Pharmacy Technicians

Bookmark Print History Journal
x

Journal


    • Please sign in to view journal entries
x

Your Employment History in this Occupation

Please sign in to view Employment History
x
Rating
x

Please fill out the fields below to e-mail someone a link to this page

x
Please sign in to bookmark occupations

About the Job

Prepare medications under the direction of a pharmacist. May measure, mix, count out, label, and record amounts and dosages of medications according to prescription orders.

It is also Called

  • Technician, Inventory Specialist
  • Technician
  • Senior Pharmacy Technician
  • Pharmacy Technologist
  • Pharmacy Technician (Pharmacy Tech)
  • Pharmacy Laboratory Technician
  • Pharmacist Technician
  • Pharmacist Assistant
  • Lead Pharmacy Technician (Lead Pharmacy Tech)
  • Lead Pharmacy Tech, Certified Pharmacy Technician (Lead Pharmacy Tech, CPhT)
View All

What They Do

  • Maintain and merchandise home healthcare products or services.
  • Price stock and mark items for sale.
  • Deliver medications or pharmaceutical supplies to patients, nursing stations, or surgery.
  • Compute charges for medication or equipment dispensed to hospital patients and enter data in computer.
  • Restock intravenous (IV) supplies and add measured drugs or nutrients to IV solutions under sterile conditions to prepare IV packs for various uses, such as chemotherapy medication.
  • Supply and monitor robotic machines that dispense medicine into containers and label the containers.
  • Transfer medication from vials to the appropriate number of sterile, disposable syringes, using aseptic techniques.
  • Prepare and process medical insurance claim forms and records.
  • Clean and help maintain equipment or work areas and sterilize glassware, according to prescribed methods.
  • Operate cash registers to accept payment from customers.

Interests

People who work in this occupation generally have the interest code: CR.

This means people who work in this occupation generally have Conventional interests, but also prefer Realistic environments.

Work Values

People who work in this occupation generally prize Relationships, but also value Support and Achievement in their jobs.

Things They Need to Know

  • Customer and Personal Service - Knowledge of principles and processes for providing customer and personal services. This includes customer needs assessment, meeting quality standards for services, and evaluation of customer satisfaction.
  • English Language - Knowledge of the structure and content of the English language including the meaning and spelling of words, rules of composition, and grammar.
  • Mathematics - Knowledge of arithmetic, algebra, geometry, calculus, statistics, and their applications.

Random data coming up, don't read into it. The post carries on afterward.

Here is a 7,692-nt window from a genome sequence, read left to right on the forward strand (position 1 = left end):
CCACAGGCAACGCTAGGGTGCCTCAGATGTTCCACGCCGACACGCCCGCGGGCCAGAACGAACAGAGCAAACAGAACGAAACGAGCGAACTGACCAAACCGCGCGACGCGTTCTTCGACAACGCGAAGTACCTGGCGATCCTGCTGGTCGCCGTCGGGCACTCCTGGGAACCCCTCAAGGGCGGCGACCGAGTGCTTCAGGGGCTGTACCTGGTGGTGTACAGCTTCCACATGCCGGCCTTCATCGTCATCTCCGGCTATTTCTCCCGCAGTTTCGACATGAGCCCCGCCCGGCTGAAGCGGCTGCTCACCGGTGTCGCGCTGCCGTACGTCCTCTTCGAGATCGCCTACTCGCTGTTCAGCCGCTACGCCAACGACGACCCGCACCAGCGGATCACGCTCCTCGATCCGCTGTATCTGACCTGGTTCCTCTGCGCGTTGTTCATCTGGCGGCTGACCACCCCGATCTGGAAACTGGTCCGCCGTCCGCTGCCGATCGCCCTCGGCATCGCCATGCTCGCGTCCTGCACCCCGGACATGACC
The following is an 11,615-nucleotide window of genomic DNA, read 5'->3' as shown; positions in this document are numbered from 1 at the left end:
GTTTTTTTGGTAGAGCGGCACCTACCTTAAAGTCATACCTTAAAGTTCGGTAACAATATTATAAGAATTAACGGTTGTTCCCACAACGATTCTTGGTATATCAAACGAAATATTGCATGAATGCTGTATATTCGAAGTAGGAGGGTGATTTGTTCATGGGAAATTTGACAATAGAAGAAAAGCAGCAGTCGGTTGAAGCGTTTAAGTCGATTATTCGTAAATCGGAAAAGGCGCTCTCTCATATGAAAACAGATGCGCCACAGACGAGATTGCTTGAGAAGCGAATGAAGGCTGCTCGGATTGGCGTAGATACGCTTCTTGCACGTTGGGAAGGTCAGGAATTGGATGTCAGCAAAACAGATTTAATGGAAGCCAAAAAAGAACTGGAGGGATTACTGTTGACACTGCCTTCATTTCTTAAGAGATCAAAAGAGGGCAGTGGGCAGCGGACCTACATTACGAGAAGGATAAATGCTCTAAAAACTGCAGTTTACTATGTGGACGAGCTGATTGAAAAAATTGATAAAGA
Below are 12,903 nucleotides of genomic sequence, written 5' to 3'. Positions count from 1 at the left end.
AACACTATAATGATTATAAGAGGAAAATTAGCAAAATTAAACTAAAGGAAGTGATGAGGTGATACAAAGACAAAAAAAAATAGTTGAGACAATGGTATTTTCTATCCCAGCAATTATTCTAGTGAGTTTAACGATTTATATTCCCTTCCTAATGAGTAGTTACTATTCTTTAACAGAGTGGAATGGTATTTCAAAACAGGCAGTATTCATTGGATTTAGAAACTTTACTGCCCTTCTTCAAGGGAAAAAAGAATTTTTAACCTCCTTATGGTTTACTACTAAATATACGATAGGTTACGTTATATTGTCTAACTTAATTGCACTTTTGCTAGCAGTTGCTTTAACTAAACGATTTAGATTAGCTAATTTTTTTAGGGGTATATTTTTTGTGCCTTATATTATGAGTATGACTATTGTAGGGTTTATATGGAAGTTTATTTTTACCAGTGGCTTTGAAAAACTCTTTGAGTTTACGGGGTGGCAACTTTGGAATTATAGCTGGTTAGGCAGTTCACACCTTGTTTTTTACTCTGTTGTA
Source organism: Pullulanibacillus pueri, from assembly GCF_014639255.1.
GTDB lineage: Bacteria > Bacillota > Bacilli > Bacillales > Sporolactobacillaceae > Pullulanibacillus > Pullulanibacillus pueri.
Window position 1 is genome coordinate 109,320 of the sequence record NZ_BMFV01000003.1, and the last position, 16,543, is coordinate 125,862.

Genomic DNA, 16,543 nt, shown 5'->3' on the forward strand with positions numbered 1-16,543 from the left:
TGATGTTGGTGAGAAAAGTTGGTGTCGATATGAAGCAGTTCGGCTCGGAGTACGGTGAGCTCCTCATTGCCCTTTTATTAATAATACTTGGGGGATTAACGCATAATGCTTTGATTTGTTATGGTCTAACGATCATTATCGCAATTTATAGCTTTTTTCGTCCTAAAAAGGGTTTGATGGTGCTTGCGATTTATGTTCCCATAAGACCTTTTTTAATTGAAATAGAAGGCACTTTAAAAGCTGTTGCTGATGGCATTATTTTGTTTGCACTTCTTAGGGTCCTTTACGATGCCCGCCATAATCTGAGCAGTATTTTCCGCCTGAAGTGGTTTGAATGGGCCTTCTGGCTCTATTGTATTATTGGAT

• Medicine and Dentistry - Knowledge of the information and techniques needed to diagnose and treat human injuries, diseases, and deformities. This includes symptoms, treatment alternatives, drug properties and interactions, and preventive health-care measures.
  • Clerical - Knowledge of administrative and clerical procedures and systems such as word processing, managing files and records, stenography and transcription, designing forms, and other office procedures and terminology.

Things They Need to Be Able to Do

  • Active Listening - Giving full attention to what other people are saying, taking time to understand the points being made, asking questions as appropriate, and not interrupting at inappropriate times.
  • Reading Comprehension - Understanding written sentences and paragraphs in work related documents.
  • Speaking - Talking to others to convey information effectively.
  • Critical Thinking - Using logic and reasoning to identify the strengths and weaknesses of alternative solutions, conclusions or approaches to problems.
  • Service Orientation - Actively looking for ways to help people.
  • Monitoring - Monitoring/Assessing performance of yourself, other individuals, or organizations to make improvements or take corrective action.
  • Social Perceptiveness - Being aware of others' reactions and understanding why they react as they do.

Education Required

Most occupations in this zone require training in vocational schools, related on-the-job experience, or an associate's degree.

Wages

In 2017, the average annual wage in Pennsylvania was $29,700 with most people making between $20,410 and $42,410

Outlook

0.57%
avg. annual growth

During 2014, this occupation employed approximately 14,510 people in Pennsylvania. It is projected that there will be 15,340 employed in 2024.

This occupation will have about 83 openings due to growth and about 147 replacement openings for approximately 230 total annual openings.



Pennsylvania Department of Education